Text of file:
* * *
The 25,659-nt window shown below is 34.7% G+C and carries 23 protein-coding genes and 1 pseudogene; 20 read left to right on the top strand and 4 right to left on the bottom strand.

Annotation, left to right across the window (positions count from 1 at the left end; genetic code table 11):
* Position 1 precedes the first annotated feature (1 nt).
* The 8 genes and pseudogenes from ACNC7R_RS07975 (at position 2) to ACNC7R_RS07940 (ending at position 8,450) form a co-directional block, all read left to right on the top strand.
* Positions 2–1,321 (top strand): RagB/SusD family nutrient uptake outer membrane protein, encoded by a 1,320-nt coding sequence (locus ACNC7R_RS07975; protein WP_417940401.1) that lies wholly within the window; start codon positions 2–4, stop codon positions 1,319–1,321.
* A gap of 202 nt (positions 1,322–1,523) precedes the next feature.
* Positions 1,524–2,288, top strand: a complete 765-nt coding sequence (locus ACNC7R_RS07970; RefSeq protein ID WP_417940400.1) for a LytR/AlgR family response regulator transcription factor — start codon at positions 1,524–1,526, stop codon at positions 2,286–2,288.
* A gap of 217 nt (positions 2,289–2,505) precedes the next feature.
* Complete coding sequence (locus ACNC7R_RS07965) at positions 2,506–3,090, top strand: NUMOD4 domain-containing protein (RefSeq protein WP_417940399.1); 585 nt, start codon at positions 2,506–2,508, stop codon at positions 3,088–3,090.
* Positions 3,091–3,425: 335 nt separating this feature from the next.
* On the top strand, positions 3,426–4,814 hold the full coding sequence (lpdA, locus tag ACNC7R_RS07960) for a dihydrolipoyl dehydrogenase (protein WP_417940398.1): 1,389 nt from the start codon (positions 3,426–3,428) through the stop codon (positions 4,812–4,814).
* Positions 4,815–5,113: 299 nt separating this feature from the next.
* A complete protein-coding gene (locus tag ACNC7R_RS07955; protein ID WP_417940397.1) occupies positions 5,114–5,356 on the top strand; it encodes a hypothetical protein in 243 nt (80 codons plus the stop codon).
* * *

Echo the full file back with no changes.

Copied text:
The 25,659-nt window shown below is 34.7% G+C and carries 23 protein-coding genes and 1 pseudogene; 20 read left to right on the top strand and 4 right to left on the bottom strand.

Annotation, left to right across the window (positions count from 1 at the left end; genetic code table 11):
* Position 1 precedes the first annotated feature (1 nt).
* The 8 genes and pseudogenes from ACNC7R_RS07975 (at position 2) to ACNC7R_RS07940 (ending at position 8,450) form a co-directional block, all read left to right on the top strand.
* Positions 2–1,321 (top strand): RagB/SusD family nutrient uptake outer membrane protein, encoded by a 1,320-nt coding sequence (locus ACNC7R_RS07975; protein WP_417940401.1) that lies wholly within the window; start codon positions 2–4, stop codon positions 1,319–1,321.
* A gap of 202 nt (positions 1,322–1,523) precedes the next feature.
* Positions 1,524–2,288, top strand: a complete 765-nt coding sequence (locus ACNC7R_RS07970; RefSeq protein ID WP_417940400.1) for a LytR/AlgR family response regulator transcription factor — start codon at positions 1,524–1,526, stop codon at positions 2,286–2,288.
* A gap of 217 nt (positions 2,289–2,505) precedes the next feature.
* Complete coding sequence (locus ACNC7R_RS07965) at positions 2,506–3,090, top strand: NUMOD4 domain-containing protein (RefSeq protein WP_417940399.1); 585 nt, start codon at positions 2,506–2,508, stop codon at positions 3,088–3,090.
* Positions 3,091–3,425: 335 nt separating this feature from the next.
* On the top strand, positions 3,426–4,814 hold the full coding sequence (lpdA, locus tag ACNC7R_RS07960) for a dihydrolipoyl dehydrogenase (protein WP_417940398.1): 1,389 nt from the start codon (positions 3,426–3,428) through the stop codon (positions 4,812–4,814).
* Positions 4,815–5,113: 299 nt separating this feature from the next.
* A complete protein-coding gene (locus tag ACNC7R_RS07955; protein ID WP_417940397.1) occupies positions 5,114–5,356 on the top strand; it encodes a hypothetical protein in 243 nt (80 codons plus the stop codon).